For OSHA Construction and General Industry

Honey Bees as a Construction Hazard

Honey bees are prevalent at construction sites in the summer months.Honey Bees at  your construction site might be more challenging that you think! While OSHA might not specifically address  bees as a hazard in the workplace, they can be an environmental challenge at some construction sites.  OSHA 30 hour courses won’t go over the unusual or bizarre, but the the issue does bear relating for experience-sake.

Several years ago, ten construction workers were stung by honey bees in Glendale, Arizona. Workers were laying a pipeline along a freeway when the incident occurred. Five of the injured received serious bee stings and were transported to the hospital.  Workers disturbed a hive while attempting to complete construction work alongside the freeway.

Last October, two Corpus Christi, Texas construction workers were attacked by a swarm of bees while remodeling a home. Workers were stung when they disturbed a nest of bees inside an electrical box. Each worker received ten to fifteen bee stings.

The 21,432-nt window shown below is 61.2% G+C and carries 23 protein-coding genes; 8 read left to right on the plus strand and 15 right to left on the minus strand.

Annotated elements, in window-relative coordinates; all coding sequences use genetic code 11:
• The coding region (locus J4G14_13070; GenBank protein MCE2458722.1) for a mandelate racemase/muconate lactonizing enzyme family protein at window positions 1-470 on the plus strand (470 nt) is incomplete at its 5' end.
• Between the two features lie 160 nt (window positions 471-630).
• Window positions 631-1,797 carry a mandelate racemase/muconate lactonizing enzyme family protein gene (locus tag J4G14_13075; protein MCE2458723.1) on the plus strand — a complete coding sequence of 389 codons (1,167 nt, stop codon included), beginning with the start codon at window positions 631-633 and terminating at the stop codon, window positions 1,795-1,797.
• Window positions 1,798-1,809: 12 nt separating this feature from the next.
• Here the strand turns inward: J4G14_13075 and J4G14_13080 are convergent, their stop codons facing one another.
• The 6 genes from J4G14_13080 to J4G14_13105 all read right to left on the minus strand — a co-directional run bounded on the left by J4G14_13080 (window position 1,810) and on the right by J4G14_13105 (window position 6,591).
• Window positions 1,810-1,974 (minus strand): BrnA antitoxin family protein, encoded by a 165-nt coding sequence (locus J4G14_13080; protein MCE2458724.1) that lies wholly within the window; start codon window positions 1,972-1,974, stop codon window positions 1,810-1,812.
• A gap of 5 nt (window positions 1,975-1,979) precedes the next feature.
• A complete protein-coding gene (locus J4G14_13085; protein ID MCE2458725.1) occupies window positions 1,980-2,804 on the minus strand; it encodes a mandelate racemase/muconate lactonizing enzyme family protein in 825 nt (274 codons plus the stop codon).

Spring and summer are active seasons for many bees. Experts suggest bees are not aggressive. Honey bees do not attack unless hives are disturbed. Honey bees only sting once. Stings can be extremely painful and severe when an individual is allergic to insect stings.

Tips for Working Around Honey Bees at the Construction Site

When coming in contact with these bees, construction workers should consider the following tips.

  • Shield your body and facial area when evading honey bees.
  • Get in touch with a local bee removal company to safely remove the hive at no cost to you.
  • Seek safe shelter immediately during bee attack.
  • Inspect the construction site before starting to work.
  • Stick clear of any areas containing bee hives.
  • Seek medical attention immediately after being stung.

Bees are extremely important to the world, pollinating nearly 80% of all flowering crops, that is 1/3 of all crops humans consume.